Also, the cross-pollination potential means that non-GM fields neighboring a GM field may become unintentionally GM by way of wind drift, bees, or seed migration. There have already been several somewhat notorious cases involving this fact pattern.

4. Hidden dangers. As genetic material from one species merges with another, humans with allergies to the substance from transferred, imbedded genes may not know they are consuming a hazardous allergen. Labeling will help, but take a supermarket bulk tomato, for example, that has embedded flounder genes to allow it to make it undamaged through a frost. Unless there is a loud label on it, who’s to know about the flounder in the tomato? Too, genetic mixing could conceivably create allergic reactions in individuals formerly free of the problem.

In the field, increased use of herbicides on herbicide-resistant GM crops leads to a build-up of herbicides in the environment. It’s often argued, with some validity, that herbicides are over-used on GM crops, and thus magnify a possible mutagen within the entire food web.

Reasons to go boldly forth:

1. Conservation benefits. On balance, GM crops use less fossil fuel than conventional or organic crops because herbicide-resistant GM crops don’t require much ground work. Tillage and cultivation often result in erosion and always result in loss of carbon dioxide (CO2). Whenever a field is plowed, disked, ripped, or cultivated vast amounts of CO2 are released into the atmosphere. Not only is CO2 valuable in the soil, a component of carbonic acid that enhances fertility, CO2 sequestration is a big buzzword in the global warming alarm. Propagation of herbicide-resistant GM crops has a clear edge in keeping CO2 in the ground.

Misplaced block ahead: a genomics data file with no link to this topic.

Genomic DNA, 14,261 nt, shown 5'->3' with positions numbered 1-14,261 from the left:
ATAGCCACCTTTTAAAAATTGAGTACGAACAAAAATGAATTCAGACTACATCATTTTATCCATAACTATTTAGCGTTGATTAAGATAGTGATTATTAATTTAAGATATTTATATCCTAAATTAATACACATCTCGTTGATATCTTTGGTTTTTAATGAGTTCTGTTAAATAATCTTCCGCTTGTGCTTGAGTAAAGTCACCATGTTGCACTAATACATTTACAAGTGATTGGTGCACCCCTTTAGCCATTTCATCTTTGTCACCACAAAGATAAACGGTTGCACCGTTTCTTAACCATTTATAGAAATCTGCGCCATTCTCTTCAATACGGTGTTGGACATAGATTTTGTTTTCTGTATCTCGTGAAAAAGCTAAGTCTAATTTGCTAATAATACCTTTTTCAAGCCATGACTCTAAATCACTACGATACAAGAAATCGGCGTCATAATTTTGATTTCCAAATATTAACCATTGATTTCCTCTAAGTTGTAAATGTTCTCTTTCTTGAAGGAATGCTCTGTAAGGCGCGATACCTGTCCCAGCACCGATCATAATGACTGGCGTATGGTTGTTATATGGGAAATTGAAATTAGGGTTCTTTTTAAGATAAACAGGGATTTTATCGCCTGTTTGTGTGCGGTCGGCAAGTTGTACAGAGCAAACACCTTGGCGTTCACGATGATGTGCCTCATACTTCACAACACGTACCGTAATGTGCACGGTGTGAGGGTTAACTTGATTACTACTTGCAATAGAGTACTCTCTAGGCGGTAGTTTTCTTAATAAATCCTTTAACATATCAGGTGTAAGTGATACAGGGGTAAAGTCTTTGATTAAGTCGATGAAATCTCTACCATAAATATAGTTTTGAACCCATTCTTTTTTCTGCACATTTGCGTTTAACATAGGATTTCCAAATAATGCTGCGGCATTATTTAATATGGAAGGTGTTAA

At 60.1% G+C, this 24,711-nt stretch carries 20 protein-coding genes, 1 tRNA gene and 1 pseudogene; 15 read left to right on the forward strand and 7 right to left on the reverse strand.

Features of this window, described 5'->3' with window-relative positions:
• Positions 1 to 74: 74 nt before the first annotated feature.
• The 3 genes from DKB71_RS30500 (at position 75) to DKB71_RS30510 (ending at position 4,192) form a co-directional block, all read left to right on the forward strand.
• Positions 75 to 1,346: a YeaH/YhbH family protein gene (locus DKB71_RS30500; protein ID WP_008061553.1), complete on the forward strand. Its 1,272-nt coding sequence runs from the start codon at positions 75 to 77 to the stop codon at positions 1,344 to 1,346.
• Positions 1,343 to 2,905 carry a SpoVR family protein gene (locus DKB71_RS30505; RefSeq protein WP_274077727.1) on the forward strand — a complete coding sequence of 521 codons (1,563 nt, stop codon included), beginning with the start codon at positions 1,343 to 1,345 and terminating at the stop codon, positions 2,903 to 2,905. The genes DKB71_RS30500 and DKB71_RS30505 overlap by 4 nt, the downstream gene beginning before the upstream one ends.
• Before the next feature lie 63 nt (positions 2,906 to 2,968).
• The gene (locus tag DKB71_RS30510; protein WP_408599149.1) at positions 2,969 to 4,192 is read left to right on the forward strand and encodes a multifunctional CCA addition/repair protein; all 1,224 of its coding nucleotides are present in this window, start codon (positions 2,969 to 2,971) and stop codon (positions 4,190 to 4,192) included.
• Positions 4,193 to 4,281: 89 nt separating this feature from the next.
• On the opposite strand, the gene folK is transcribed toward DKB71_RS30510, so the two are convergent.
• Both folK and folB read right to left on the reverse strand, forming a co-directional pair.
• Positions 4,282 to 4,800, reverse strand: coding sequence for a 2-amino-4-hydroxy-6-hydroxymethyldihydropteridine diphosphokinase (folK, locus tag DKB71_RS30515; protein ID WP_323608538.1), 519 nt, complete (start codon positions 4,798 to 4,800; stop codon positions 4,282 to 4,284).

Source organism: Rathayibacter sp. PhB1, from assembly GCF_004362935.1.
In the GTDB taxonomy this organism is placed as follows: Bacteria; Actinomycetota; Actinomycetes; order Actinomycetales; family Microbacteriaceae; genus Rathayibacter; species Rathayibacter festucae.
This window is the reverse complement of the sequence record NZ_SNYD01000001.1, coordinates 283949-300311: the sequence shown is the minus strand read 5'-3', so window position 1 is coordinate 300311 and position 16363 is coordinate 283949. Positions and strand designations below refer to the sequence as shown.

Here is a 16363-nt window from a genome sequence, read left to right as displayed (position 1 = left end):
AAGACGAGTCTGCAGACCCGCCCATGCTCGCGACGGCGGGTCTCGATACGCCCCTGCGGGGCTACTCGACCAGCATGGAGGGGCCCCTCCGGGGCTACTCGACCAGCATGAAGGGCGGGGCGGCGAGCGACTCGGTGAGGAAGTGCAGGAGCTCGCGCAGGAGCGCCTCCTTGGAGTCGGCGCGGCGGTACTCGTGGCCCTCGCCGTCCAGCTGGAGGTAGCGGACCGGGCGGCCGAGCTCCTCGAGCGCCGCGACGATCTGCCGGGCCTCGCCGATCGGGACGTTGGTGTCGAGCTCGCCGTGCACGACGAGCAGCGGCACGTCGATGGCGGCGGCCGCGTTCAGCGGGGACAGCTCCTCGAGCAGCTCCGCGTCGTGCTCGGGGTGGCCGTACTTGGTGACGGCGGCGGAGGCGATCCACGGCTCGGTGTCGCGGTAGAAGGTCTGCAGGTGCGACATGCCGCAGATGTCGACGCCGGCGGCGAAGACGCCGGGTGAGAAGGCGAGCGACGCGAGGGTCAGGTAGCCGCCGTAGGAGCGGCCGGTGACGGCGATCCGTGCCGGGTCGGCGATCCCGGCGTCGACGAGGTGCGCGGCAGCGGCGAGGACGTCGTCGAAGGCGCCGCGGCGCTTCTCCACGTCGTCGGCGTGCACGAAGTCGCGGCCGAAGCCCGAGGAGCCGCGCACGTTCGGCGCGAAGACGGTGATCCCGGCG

2. Adaptability and availability. GM enables the creation of a potential cornucopia of different foods. Though this kind of diversity might be more horizontal than vertical, GM has a lot to do with the availability of out-of-season foods, exotic and rare foods, and an increased supply of GM foodstuffs to humans on the edge of subsistence, due to the various resistances and advantages genetically modified into the plants themselves.

3. Better farmer balance sheet. A farmer growing GM crops usually makes more net income than under conventional farming strategies, in large part because of the reduced use of fossil fuels in groundworking operations, and thus the farmer has a better chance of stewarding his soil resources than mining them to stay in business.

4. Can’t stop it. GM already has the ag industry by the tail with a downhill pull. Whatever concerns may be articulated, and however legitimate they may be, it ain’t going away, so opponents need to think more about the best ways to control and monitor the risks rather than devoting pointless energy toward bringing it to full stop. As GM gains momentum, it will be argued that the risks can be managed, and that, on balance, they’re no greater than have existed prior to any great leap in agricultural innovation.

John Mattingly is a recovering farmer who can often be found in the greater Moffat area.